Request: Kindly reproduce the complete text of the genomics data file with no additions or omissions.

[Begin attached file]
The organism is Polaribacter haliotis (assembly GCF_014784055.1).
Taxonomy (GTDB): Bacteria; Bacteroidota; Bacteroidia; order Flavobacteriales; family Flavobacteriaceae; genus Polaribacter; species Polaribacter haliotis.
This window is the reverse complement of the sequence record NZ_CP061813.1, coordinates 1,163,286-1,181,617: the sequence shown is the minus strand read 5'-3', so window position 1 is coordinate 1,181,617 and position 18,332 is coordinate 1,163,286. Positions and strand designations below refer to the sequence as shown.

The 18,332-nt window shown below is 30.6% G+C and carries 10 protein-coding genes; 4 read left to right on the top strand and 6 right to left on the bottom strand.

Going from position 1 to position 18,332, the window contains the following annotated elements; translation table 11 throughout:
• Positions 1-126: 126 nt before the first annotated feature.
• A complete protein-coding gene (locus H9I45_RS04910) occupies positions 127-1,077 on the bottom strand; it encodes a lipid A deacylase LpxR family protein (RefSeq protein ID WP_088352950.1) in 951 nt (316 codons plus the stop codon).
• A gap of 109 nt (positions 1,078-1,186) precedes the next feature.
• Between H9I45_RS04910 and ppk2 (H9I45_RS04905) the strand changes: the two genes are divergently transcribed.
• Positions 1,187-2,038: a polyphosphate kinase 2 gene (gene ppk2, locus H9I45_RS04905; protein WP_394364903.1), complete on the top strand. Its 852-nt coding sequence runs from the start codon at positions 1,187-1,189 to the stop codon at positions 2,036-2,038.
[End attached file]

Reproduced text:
The organism is Polaribacter haliotis (assembly GCF_014784055.1).
Taxonomy (GTDB): Bacteria; Bacteroidota; Bacteroidia; order Flavobacteriales; family Flavobacteriaceae; genus Polaribacter; species Polaribacter haliotis.
This window is the reverse complement of the sequence record NZ_CP061813.1, coordinates 1,163,286-1,181,617: the sequence shown is the minus strand read 5'-3', so window position 1 is coordinate 1,181,617 and position 18,332 is coordinate 1,163,286. Positions and strand designations below refer to the sequence as shown.

The 18,332-nt window shown below is 30.6% G+C and carries 10 protein-coding genes; 4 read left to right on the top strand and 6 right to left on the bottom strand.

Going from position 1 to position 18,332, the window contains the following annotated elements; translation table 11 throughout:
• Positions 1-126: 126 nt before the first annotated feature.
• A complete protein-coding gene (locus H9I45_RS04910) occupies positions 127-1,077 on the bottom strand; it encodes a lipid A deacylase LpxR family protein (RefSeq protein ID WP_088352950.1) in 951 nt (316 codons plus the stop codon).
• A gap of 109 nt (positions 1,078-1,186) precedes the next feature.
• Between H9I45_RS04910 and ppk2 (H9I45_RS04905) the strand changes: the two genes are divergently transcribed.
• Positions 1,187-2,038: a polyphosphate kinase 2 gene (gene ppk2, locus H9I45_RS04905; protein WP_394364903.1), complete on the top strand. Its 852-nt coding sequence runs from the start codon at positions 1,187-1,189 to the stop codon at positions 2,036-2,038.